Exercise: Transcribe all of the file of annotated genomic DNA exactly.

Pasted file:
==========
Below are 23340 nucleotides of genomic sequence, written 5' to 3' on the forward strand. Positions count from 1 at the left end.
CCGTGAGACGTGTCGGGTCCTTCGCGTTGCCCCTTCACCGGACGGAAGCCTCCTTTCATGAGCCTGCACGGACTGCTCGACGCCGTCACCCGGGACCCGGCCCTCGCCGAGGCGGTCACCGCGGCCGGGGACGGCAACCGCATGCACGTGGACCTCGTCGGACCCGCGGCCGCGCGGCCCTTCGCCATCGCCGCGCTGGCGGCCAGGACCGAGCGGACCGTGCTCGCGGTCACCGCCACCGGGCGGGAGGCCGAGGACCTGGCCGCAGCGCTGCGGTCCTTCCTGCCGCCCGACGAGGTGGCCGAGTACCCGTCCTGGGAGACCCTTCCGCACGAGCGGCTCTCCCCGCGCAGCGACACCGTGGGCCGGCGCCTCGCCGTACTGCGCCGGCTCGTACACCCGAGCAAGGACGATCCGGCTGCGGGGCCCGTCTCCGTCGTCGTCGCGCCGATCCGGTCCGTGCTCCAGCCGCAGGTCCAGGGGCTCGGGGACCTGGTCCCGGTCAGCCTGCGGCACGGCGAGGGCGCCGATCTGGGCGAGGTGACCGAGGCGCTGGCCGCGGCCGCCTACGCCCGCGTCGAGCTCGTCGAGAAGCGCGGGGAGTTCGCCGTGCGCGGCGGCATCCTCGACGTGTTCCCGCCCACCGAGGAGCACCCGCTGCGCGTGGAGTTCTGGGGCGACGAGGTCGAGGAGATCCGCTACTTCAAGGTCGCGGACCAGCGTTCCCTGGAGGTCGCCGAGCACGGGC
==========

Below are 23340 nucleotides of genomic sequence, written 5' to 3' on the forward strand. Positions count from 1 at the left end.
CCGTGAGACGTGTCGGGTCCTTCGCGTTGCCCCTTCACCGGACGGAAGCCTCCTTTCATGAGCCTGCACGGACTGCTCGACGCCGTCACCCGGGACCCGGCCCTCGCCGAGGCGGTCACCGCGGCCGGGGACGGCAACCGCATGCACGTGGACCTCGTCGGACCCGCGGCCGCGCGGCCCTTCGCCATCGCCGCGCTGGCGGCCAGGACCGAGCGGACCGTGCTCGCGGTCACCGCCACCGGGCGGGAGGCCGAGGACCTGGCCGCAGCGCTGCGGTCCTTCCTGCCGCCCGACGAGGTGGCCGAGTACCCGTCCTGGGAGACCCTTCCGCACGAGCGGCTCTCCCCGCGCAGCGACACCGTGGGCCGGCGCCTCGCCGTACTGCGCCGGCTCGTACACCCGAGCAAGGACGATCCGGCTGCGGGGCCCGTCTCCGTCGTCGTCGCGCCGATCCGGTCCGTGCTCCAGCCGCAGGTCCAGGGGCTCGGGGACCTGGTCCCGGTCAGCCTGCGGCACGGCGAGGGCGCCGATCTGGGCGAGGTGACCGAGGCGCTGGCCGCGGCCGCCTACGCCCGCGTCGAGCTCGTCGAGAAGCGCGGGGAGTTCGCCGTGCGCGGCGGCATCCTCGACGTGTTCCCGCCCACCGAGGAGCACCCGCTGCGCGTGGAGTTCTGGGGCGACGAGGTCGAGGAGATCCGCTACTTCAAGGTCGCGGACCAGCGTTCCCTGGAGGTCGCCGAGCACGGGC